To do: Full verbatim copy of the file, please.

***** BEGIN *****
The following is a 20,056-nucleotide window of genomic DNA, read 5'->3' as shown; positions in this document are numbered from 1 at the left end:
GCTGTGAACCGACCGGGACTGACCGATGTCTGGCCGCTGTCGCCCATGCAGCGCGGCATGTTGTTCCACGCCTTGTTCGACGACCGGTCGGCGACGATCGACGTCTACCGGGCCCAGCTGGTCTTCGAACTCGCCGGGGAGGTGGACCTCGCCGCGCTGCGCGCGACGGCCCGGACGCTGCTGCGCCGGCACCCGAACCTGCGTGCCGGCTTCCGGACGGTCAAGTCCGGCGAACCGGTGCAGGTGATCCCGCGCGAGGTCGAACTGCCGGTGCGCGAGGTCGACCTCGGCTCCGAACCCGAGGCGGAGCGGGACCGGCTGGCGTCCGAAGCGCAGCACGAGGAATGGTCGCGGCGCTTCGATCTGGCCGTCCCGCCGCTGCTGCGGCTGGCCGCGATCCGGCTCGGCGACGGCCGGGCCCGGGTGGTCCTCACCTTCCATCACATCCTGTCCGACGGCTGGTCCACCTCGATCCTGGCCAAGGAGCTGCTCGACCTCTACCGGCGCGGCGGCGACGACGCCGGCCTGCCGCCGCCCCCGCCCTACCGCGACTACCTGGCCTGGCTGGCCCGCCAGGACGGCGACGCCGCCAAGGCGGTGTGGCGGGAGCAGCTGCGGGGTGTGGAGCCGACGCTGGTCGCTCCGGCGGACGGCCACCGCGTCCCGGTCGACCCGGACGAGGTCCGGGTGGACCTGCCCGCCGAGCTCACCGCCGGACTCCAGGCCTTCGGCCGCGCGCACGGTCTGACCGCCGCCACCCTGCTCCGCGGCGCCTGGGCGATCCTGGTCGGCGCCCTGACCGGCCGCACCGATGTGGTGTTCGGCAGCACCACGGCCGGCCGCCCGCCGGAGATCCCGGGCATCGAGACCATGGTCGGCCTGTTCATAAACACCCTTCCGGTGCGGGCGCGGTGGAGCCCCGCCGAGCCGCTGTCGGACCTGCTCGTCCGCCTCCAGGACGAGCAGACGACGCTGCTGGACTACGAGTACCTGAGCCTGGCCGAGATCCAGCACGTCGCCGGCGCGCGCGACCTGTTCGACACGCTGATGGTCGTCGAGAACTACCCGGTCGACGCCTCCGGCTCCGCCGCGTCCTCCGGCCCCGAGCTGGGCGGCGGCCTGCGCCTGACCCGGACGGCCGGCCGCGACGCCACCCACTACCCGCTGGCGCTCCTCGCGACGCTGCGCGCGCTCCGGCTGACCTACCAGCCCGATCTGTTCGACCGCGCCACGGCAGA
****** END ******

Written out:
The following is a 20,056-nucleotide window of genomic DNA, read 5'->3' as shown; positions in this document are numbered from 1 at the left end:
GCTGTGAACCGACCGGGACTGACCGATGTCTGGCCGCTGTCGCCCATGCAGCGCGGCATGTTGTTCCACGCCTTGTTCGACGACCGGTCGGCGACGATCGACGTCTACCGGGCCCAGCTGGTCTTCGAACTCGCCGGGGAGGTGGACCTCGCCGCGCTGCGCGCGACGGCCCGGACGCTGCTGCGCCGGCACCCGAACCTGCGTGCCGGCTTCCGGACGGTCAAGTCCGGCGAACCGGTGCAGGTGATCCCGCGCGAGGTCGAACTGCCGGTGCGCGAGGTCGACCTCGGCTCCGAACCCGAGGCGGAGCGGGACCGGCTGGCGTCCGAAGCGCAGCACGAGGAATGGTCGCGGCGCTTCGATCTGGCCGTCCCGCCGCTGCTGCGGCTGGCCGCGATCCGGCTCGGCGACGGCCGGGCCCGGGTGGTCCTCACCTTCCATCACATCCTGTCCGACGGCTGGTCCACCTCGATCCTGGCCAAGGAGCTGCTCGACCTCTACCGGCGCGGCGGCGACGACGCCGGCCTGCCGCCGCCCCCGCCCTACCGCGACTACCTGGCCTGGCTGGCCCGCCAGGACGGCGACGCCGCCAAGGCGGTGTGGCGGGAGCAGCTGCGGGGTGTGGAGCCGACGCTGGTCGCTCCGGCGGACGGCCACCGCGTCCCGGTCGACCCGGACGAGGTCCGGGTGGACCTGCCCGCCGAGCTCACCGCCGGACTCCAGGCCTTCGGCCGCGCGCACGGTCTGACCGCCGCCACCCTGCTCCGCGGCGCCTGGGCGATCCTGGTCGGCGCCCTGACCGGCCGCACCGATGTGGTGTTCGGCAGCACCACGGCCGGCCGCCCGCCGGAGATCCCGGGCATCGAGACCATGGTCGGCCTGTTCATAAACACCCTTCCGGTGCGGGCGCGGTGGAGCCCCGCCGAGCCGCTGTCGGACCTGCTCGTCCGCCTCCAGGACGAGCAGACGACGCTGCTGGACTACGAGTACCTGAGCCTGGCCGAGATCCAGCACGTCGCCGGCGCGCGCGACCTGTTCGACACGCTGATGGTCGTCGAGAACTACCCGGTCGACGCCTCCGGCTCCGCCGCGTCCTCCGGCCCCGAGCTGGGCGGCGGCCTGCGCCTGACCCGGACGGCCGGCCGCGACGCCACCCACTACCCGCTGGCGCTCCTCGCGACGCTGCGCGCGCTCCGGCTGACCTACCAGCCCGATCTGTTCGACCGCGCCACGGCAGA